(Click here to read part 1.)
In a terrific and long post at RealitySandwich.com writer Jonathan Zap has an article titled “Foxes and Reptiles: Psychopathy and the Financial Meltdown.” As I suggested in part 1, Zap states the fact that the problem of psychopathy isn’t just a problem for Wall Street:
The present financial meltdown may only be the latest example of the incalculable harm done to civilization, and countless individual lives, by psychopaths, a subspecies of Homo sapiens.
It’s verboten to draw any parallels to Adolf Hitler, but I’m sorry, Hitler wasn’t the only Hitler in history. Yes, he was one of the more successfully evil mental cases, but his malady wasn’t unique. Sometimes the big examples shine light on the little ones.
In fact the failure of the German people during the 1930s and 1940s wasn’t unique either. How does a country like Germany, with literally centuries of a Judeo-Christian morality, literature, art, and music, fall for a nut job like Adolf and the crazy group of homosexuals around him? (If you’re offended by the homo reference, read the book “The Pink Swastika” and you’ll find out why that bunch looked so queer. Examples of the detrimental impact of homosexuality and other sexual depravity on society are well documented in history despite the fact that it’s politically incorrect to discuss them.)
What in the world was the matter with the Germans? Well, untold volumes have been written addressing that question, but the character Peter Clemenza in the move “The Godfather” addressed the German’s failure succinctly:
You know, you gotta stop them at the beginning. Like they should have stopped Hitler at Munich, they should never let him get away with that, they were just asking for trouble.
And why haven’t Americans done more to stop the nuts, flakes, and fruits from making a mess of our government at all levels? It seems to me it’s just a matter of too many people ceding their responsibility of self-government to others, too many of whom are defective individuals.
Back to Jonathan Zap’s article. In part one of it he asks, “What is a Psychopath?” Well, first, they’re not a new phenomenon:
In the West, the formal recognition of psychopaths goes back at least as far as Theophrastus, a student of Aristotle, whose study of the Unscrupulous Man defines the basic characteristics of psychopathy. Much later this condition came to be referred to as manie sans délire (“insanity without delirium”), a term that by the 1830s evolved into moral insanity, the key symptom of which is a “defective conscience.”
By 1900 the label was changed to psychopathic personality, but it wasn’t until 1941 that psychiatrist Dr. Hervey M. Cleckley of the Medical College of Georgia systematically defined the condition.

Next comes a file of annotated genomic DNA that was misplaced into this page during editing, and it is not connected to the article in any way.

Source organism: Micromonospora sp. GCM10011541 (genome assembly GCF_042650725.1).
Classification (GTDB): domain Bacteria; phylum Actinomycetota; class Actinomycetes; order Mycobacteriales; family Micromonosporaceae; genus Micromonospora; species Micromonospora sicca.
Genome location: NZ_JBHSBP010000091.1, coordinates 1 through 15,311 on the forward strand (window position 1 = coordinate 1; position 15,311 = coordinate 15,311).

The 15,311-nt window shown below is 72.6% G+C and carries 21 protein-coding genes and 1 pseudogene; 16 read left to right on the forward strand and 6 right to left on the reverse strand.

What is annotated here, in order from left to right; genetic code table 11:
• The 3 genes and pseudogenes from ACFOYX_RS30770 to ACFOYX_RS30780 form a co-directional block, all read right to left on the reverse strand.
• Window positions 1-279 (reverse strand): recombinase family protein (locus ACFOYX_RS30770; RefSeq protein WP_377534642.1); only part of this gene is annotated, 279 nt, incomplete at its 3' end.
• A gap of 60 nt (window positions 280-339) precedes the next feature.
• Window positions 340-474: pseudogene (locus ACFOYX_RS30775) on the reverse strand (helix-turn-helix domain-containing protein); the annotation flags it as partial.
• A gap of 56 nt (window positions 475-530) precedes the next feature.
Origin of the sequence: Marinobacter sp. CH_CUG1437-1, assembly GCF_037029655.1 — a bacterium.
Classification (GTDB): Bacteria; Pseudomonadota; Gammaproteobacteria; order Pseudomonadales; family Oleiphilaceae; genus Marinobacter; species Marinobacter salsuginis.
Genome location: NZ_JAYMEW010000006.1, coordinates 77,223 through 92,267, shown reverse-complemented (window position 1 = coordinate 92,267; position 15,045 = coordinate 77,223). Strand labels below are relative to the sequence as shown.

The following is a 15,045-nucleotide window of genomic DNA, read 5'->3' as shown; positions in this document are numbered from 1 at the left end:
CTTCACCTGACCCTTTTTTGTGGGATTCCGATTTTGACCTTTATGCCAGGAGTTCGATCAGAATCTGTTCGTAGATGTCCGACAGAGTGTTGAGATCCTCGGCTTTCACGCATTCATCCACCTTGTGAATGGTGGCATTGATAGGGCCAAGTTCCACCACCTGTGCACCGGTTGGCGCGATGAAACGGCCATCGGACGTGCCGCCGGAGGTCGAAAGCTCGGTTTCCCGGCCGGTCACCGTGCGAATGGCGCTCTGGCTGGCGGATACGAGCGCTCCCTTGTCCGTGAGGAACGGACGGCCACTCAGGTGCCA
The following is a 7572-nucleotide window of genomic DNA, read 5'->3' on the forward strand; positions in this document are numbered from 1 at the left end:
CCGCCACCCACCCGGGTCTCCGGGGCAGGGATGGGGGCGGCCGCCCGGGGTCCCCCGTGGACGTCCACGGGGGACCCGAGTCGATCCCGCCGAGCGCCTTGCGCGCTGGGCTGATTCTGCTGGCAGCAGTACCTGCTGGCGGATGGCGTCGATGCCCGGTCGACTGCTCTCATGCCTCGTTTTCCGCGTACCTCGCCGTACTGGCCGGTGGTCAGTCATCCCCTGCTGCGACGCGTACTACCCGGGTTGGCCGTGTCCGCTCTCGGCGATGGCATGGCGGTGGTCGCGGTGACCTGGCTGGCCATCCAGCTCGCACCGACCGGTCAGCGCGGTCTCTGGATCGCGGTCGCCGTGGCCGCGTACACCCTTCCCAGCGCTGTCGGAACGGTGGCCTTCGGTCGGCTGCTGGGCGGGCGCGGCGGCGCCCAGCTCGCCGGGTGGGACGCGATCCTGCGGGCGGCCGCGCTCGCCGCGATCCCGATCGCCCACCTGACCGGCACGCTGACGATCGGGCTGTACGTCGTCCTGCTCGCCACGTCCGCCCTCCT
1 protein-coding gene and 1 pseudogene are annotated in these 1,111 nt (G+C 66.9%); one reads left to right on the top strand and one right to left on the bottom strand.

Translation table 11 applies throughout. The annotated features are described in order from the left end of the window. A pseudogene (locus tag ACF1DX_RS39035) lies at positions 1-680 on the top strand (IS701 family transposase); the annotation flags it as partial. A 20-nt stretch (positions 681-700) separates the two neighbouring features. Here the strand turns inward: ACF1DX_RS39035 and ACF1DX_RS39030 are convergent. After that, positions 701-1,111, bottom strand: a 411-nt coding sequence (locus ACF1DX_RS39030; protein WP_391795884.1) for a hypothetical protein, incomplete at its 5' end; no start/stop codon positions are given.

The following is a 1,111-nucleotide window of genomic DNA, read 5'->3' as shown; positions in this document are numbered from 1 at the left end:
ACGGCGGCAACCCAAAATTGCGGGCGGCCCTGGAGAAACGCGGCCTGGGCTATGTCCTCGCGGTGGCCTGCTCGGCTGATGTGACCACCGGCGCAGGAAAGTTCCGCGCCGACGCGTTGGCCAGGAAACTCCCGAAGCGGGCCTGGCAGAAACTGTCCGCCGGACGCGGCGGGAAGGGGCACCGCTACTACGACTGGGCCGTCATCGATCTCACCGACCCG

Here’s an excerpt from Zap’s summation of the general description put into bullet points—tell me this doesn’t sound like the description of so many politicians and the people that surround them:
- A psychopath is a person without conscience, empathy or even an ability to experience the range of human emotions.
- Their ability to feel is confined to a narrow range of primitive proto-emotions such as anger, frustration and rage.
- Psychopaths will tend to be pathological liars and expert manipulators victimizing family, friends and strangers.
- Often they are charming, charismatic, popular and admired, if not loved, by members of both genders.
- They are not delusional, and may often be more coldly rational and intelligent than non-psychopaths.
The last point is critical—they come across not as delusional but as normal people. Then you stand back and add up the consequences they’ve wrought. Like $16 trillion in federal debt and a hundred trillion plus in unfunded liabilities. Or like lavish pensions for teachers that amount to grand theft from taxpayers, born and unborn.
Zap’s piece also writes that psychopaths lack empathy and emotional depth, and that they —
—often have a chameleon-like ability to replicate and counterfeit emotions in ways that allow them to manipulate our perceptions of them.
Having known as many political consultants as politicians, let me assure you that description applies even more so to the consultant class. Keep in mind that in most cases, it’s the consultants who tell the candidates or office holders what to do, so in many ways the consultants are superior in their psychopathic abilities.
Up next: More on political psychopathy.